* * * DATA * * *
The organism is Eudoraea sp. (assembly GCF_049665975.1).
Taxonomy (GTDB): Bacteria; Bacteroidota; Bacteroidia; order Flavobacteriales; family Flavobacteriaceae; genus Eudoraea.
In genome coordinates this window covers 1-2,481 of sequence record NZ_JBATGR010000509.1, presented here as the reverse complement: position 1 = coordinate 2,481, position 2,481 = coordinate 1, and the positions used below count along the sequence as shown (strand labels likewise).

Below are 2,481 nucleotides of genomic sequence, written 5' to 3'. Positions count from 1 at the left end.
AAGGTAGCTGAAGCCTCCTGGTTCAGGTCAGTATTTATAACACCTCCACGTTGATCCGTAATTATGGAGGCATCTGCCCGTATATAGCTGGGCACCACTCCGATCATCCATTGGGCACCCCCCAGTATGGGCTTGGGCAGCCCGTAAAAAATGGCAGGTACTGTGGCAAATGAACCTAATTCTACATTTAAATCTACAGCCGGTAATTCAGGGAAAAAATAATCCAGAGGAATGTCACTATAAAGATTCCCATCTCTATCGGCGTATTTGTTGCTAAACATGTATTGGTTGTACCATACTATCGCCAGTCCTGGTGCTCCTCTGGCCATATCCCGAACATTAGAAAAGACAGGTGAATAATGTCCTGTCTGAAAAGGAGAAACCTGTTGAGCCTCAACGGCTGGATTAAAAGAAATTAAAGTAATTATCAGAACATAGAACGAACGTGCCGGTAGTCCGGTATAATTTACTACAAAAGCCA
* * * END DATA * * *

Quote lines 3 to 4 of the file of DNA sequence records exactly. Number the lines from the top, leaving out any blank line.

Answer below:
In genome coordinates this window covers 1-2,481 of sequence record NZ_JBATGR010000509.1, presented here as the reverse complement: position 1 = coordinate 2,481, position 2,481 = coordinate 1, and the positions used below count along the sequence as shown (strand labels likewise).

Below are 2,481 nucleotides of genomic sequence, written 5' to 3'. Positions count from 1 at the left end.